2015 has been a typically busy and eventful year in the lettings industry and 2016 looks set to follow the same trend.
We take a look below at some of main things landlords should look out for in the next 12 months.
Private Housing (Tenancies) Bill
This bill was introduced by the Scottish government on 7 October 2015, its main aim being to replace the current system of private tenancies in Scotland. Instead, existing short assured tenancy and assured tenancies will be scrapped in favour of a single new tenancy, known as the private residential tenancy. The government believes that landlords, investors and lenders will be better safeguarded by this new model.
In addition, they say the Bill will offer tenants protection against unreasonable rent increases and provide predictability in the rental market. For example, it permits Scottish Ministers to implement caps on rent increases for tenants in ‘Rent Pressure Zones’.
The Bill is also aiming, through better regulation and management, to make the sector more attractive to investors and other interested parties.
A more in-depth analysis of what the legislation includes can be found here.
Tax return self-assessment deadline
An important date in any landlord’s diary. If landlords do not submit their tax returns by 31 January 2016 they will hit by a fine of £100 from HMRC for being one day late, with the fine escalating as time progresses.
The tax return deadline is midnight on January 31. There is more information on the GOV.UK website about how to go about doing it correctly.
UK Budget changes
The Chancellor announced in July’s Budget that from 2017 he would be clamping down on buy to let landlords by removing the right to claim more than the basic rate tax equivalent in relief for mortgage interest. Tax relief will be slowly phased out, restricting it by 2020 to 20% for all landlords regardless of earnings.
The Chancellor is also tightening the rules about claiming for wear and tear by allowing claims only for money spent rather than the annual 10 per cent of rental that’s currently given automatically. In Scotland these provisions may be affected by any changes in tax powers contained in the Scotland Bill 2015-16 currently going through Parliament, but this is not certain.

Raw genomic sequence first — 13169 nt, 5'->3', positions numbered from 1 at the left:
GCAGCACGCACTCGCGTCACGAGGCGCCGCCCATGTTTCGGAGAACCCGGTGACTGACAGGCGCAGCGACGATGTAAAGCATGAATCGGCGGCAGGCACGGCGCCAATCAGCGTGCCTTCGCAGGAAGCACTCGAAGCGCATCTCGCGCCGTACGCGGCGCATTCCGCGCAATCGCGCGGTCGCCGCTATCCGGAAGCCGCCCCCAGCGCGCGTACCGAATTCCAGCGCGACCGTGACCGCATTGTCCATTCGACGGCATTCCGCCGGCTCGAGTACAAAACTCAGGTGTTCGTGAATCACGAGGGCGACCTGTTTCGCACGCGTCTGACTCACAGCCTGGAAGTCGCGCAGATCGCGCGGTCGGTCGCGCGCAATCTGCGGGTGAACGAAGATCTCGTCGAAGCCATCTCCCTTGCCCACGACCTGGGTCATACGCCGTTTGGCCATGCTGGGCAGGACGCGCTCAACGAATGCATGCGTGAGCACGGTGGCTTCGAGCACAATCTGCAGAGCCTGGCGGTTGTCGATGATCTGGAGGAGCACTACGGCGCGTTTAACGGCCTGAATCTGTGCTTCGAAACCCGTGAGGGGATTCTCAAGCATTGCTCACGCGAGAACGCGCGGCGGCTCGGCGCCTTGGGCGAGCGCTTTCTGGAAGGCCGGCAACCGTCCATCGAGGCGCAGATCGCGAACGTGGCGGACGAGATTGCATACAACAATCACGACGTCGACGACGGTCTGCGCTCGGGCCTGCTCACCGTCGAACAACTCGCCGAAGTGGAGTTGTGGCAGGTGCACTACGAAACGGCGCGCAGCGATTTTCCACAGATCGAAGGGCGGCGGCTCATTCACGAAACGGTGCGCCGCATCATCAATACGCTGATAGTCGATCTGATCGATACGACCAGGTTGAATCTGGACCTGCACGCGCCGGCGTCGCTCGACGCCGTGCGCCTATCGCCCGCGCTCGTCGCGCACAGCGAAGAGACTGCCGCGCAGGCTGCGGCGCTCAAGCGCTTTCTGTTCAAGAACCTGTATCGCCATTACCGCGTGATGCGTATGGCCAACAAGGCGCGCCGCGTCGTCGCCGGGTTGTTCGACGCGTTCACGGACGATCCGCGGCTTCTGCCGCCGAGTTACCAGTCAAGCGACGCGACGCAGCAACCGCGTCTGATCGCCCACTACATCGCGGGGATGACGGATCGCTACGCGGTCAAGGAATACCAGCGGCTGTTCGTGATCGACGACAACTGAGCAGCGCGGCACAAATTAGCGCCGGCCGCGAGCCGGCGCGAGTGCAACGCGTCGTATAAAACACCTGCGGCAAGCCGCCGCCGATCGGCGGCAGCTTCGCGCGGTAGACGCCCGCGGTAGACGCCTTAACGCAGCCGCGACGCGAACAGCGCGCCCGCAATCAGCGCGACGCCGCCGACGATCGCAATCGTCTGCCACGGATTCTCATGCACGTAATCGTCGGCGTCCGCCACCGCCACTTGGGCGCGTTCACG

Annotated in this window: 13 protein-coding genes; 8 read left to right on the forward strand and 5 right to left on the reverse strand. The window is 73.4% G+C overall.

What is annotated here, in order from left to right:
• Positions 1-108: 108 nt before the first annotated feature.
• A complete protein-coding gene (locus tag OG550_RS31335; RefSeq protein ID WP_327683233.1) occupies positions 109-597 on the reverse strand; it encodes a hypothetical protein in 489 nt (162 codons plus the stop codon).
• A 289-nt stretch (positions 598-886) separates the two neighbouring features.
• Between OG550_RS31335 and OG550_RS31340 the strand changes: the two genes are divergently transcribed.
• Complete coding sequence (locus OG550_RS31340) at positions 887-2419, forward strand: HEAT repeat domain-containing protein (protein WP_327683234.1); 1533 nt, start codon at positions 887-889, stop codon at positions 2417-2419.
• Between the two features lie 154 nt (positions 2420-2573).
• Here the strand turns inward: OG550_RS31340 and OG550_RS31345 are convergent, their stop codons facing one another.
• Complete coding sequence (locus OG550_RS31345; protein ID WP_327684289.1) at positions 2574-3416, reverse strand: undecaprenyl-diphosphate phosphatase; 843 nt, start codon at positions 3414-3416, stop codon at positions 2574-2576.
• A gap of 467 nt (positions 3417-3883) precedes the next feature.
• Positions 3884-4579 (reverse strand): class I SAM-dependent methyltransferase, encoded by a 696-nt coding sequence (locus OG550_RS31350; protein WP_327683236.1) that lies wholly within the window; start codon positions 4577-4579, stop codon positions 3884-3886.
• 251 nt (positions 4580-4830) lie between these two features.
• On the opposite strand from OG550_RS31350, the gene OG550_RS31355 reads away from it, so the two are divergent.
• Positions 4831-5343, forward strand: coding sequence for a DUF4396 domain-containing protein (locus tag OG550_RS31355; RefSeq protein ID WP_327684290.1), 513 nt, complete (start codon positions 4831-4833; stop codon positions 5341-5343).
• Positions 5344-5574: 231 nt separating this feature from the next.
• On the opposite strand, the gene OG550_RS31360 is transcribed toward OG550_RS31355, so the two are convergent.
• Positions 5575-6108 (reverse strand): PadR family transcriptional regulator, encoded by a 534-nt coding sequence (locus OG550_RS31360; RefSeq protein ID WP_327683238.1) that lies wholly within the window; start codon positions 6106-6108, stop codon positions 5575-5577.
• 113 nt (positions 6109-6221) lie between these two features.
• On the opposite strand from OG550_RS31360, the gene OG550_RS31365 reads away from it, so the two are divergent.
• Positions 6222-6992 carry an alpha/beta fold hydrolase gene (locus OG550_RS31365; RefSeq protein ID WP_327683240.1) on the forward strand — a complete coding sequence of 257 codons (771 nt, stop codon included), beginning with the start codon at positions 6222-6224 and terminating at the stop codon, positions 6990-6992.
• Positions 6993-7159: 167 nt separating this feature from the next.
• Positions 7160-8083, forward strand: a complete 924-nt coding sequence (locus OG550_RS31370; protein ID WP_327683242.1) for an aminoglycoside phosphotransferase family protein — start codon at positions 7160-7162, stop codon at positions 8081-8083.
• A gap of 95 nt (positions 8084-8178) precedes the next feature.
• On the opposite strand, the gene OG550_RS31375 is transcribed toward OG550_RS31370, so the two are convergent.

Further details are here.
3% buy-to-let surcharge
In April this year Scotland scrapped stamp duty and replaced it with the Land and Buildings Transaction Tax (LBTT), the first tax introduced by the Scottish Parliament in 300 years. It aimed for a more progressive system than the previous ‘slab’ structure of stamp duty.
In the recent Scottish Budget, Finance Secretary John Swinney announced that the extra 3% stamp duty hike on buy-to-let properties and second homes introduced in England in November will be replicated here.
Right to Buy
In England the Conservatives are looking to extend their flagship policy, but north of the border the Housing (Scotland) Act will introduce provisions ending the right to buy. These provisions come into effect on 1 August 2016.
Right to Rent
From 1 February 2016 all landlords in England will be required to check that a tenant or lodger can legally rent a property from them. There are currently no plans to roll this out to Scotland – and the Scottish Government are firmly against the checks in their current guise – but it’s a prudent measure for landlords to keep up with all the latest news regarding Right to Rent to make sure they are fully-versed if it is ever implemented.
Whatever happens over the next year, Letting Solutions can help to look after all aspects of renting out your property. As West Lothian’s first dedicated lettings agency, we have years of experience and expertise to draw on and we help landlords to maximise the income they make from their rental properties.
For more information about the services we offer, please get in touch with us on 01506 496006. If you are eager to know the value of your rental property in the current marketplace, why not check out our handy instant online valuation tool?